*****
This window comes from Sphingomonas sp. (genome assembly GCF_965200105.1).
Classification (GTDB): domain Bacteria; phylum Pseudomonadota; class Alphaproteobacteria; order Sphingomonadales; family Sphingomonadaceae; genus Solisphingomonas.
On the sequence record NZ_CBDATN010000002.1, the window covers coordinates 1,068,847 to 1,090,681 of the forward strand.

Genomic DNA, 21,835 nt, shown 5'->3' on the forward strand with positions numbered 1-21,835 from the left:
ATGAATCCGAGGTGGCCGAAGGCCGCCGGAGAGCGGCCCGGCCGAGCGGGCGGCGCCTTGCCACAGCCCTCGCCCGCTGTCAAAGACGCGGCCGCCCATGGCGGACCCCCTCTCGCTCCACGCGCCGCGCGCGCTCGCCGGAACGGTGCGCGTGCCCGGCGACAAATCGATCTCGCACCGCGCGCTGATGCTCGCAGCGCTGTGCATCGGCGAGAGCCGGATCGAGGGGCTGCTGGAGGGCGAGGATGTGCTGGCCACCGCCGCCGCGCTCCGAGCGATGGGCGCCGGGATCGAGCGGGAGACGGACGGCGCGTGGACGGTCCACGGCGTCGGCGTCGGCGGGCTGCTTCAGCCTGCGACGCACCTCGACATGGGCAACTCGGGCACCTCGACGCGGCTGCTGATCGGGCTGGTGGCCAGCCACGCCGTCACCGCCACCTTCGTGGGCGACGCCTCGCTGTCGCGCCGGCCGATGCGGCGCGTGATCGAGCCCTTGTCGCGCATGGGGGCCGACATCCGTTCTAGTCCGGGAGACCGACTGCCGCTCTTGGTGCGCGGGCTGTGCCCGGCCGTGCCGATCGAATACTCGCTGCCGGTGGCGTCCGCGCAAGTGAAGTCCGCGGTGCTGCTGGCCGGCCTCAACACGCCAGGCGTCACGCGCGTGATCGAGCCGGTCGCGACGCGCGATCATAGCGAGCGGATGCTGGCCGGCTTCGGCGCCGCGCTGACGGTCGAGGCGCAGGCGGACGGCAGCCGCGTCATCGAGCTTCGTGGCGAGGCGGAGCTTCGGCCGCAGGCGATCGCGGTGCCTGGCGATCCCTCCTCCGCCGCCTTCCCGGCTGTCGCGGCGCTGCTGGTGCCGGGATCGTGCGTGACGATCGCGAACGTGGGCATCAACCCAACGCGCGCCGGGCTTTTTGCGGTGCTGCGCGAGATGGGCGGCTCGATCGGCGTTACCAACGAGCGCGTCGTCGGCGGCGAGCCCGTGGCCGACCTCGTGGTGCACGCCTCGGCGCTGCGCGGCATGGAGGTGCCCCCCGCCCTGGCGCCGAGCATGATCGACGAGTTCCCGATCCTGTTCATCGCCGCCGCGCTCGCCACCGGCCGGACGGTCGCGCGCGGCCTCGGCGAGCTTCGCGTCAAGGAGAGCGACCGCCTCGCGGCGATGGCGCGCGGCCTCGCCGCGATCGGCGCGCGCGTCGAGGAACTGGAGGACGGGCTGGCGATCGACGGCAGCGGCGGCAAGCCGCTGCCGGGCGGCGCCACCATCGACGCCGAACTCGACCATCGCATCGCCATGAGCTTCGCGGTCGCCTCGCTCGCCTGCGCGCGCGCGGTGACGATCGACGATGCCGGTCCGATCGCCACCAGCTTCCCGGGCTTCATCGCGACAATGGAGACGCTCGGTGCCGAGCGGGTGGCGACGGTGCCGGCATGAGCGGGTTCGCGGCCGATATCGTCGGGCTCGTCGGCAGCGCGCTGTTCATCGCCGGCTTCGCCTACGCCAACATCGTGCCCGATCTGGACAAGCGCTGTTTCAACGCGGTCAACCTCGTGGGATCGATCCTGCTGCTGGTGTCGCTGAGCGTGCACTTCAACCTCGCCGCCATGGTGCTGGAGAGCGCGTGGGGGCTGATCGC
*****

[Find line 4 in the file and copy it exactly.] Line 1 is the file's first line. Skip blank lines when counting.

Genomic DNA, 21,835 nt, shown 5'->3' on the forward strand with positions numbered 1-21,835 from the left: